Saturday, April 20, 2024

Cheap seed is false economy, PBRA warns

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Choosing unknown seed instead of modern proprietary options can be a high-risk strategy.
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Farmers opting for cheap common seed over modern proprietary options don’t necessarily know what they are getting in the bag and could be buying a long-term problem.

That’s the warning from the NZ Plant Breeders and Research Association (PBRA) to farmers looking for re-grassing and cropping seed options this autumn.

Choosing cheap common cultivars or unknown seed instead of modern proprietary options can be a high-risk strategy for farmers trying to shave costs from their farm business, the PBRA said. 

PGG Wrightson Seeds general manager of marketing Alick Elliott said choosing a cheap common cultivar like nui or an uncertified or unknown seed may seem appealing until the potential risks are considered.

“Firstly, you know what you’re getting in the bag if you choose a proprietary cultivar or a proprietary seed mix. It’s really that simple,” Elliot said.

Proprietary seed cultivars from PBRA companies have been through a rigorous breeding and selection programme that often takes more than 10 years and around $1 million of investment per cultivar before being released to farmers. 

Most PBRA proprietary cultivars are also tested in the independently run National Forage Variety Trials, the results from which help farmers make informed choices on the best cultivars to improve their farm system and deal with their region’s particular pest or disease challenges.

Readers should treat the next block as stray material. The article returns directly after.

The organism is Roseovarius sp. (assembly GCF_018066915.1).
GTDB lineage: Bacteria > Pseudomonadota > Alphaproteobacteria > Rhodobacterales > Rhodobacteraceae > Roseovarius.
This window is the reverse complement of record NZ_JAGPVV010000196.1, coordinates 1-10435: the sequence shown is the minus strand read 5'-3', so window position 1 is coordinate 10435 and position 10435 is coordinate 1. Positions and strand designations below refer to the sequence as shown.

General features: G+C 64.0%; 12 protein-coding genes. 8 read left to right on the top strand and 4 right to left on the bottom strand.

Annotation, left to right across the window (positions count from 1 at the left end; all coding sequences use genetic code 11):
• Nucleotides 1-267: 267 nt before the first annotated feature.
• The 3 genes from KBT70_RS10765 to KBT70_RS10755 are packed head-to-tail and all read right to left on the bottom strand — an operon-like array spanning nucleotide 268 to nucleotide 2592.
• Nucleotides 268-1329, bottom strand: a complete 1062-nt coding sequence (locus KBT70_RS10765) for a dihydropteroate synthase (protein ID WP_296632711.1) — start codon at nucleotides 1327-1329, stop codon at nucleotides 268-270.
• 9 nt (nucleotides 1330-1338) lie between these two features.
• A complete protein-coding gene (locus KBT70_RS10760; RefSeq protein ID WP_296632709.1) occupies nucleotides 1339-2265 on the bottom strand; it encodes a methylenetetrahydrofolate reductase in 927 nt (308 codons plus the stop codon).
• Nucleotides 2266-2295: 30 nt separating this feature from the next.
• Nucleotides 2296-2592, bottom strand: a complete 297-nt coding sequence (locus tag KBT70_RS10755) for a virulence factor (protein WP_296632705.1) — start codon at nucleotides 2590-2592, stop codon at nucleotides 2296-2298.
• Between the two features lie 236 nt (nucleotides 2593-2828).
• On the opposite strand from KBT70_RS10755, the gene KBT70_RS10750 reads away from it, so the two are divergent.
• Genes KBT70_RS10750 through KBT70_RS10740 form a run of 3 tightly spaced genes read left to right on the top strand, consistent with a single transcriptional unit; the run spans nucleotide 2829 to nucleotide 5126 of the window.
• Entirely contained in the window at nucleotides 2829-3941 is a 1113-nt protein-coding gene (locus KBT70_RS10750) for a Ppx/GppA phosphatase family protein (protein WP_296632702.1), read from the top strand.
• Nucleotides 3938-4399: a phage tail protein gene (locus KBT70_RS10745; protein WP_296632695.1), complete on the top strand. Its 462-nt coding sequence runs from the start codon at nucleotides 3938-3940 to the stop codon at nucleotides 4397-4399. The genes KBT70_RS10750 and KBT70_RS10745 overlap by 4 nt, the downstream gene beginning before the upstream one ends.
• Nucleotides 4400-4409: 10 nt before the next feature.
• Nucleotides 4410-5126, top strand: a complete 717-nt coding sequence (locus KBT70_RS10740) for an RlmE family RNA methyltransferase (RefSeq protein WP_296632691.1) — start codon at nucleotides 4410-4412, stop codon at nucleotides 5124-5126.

“If you’re buying seed that is uncertified or from an unknown source, you could be buying a long-term problem.

“It could contain a high proportion of weed seed that takes years and expensive chemicals to get under control, or it might be a low-germination line that has been rejected so establishment is compromised, or it could be full of wild type endophyte, which can really impact animal performance.”

A large part of the cost of establishing a new pasture occurs before the sowing of seed with ground preparation and fertiliser application.

“Cutting costs on seed after this expenditure is just not worth the risk,” Elliot said.

Germinal Seeds general manager Simon Larsen said opting for common seed could mean farmers miss out on decades of genetic gains in plant breeding.

Seed breeders continue to invest millions of dollars into breeding new cultivars that come with the latest endophytes, which help plants cope better with specific pest issues, such as Argentine stem weevil or black beetle attack.

Larsen said farmers who choose proprietary seed options also get support and advice on all aspects of agronomy from a team of trustworthy, trained staff with experience and knowledge to share.

“That advice and support also comes at no extra cost to farmers.”

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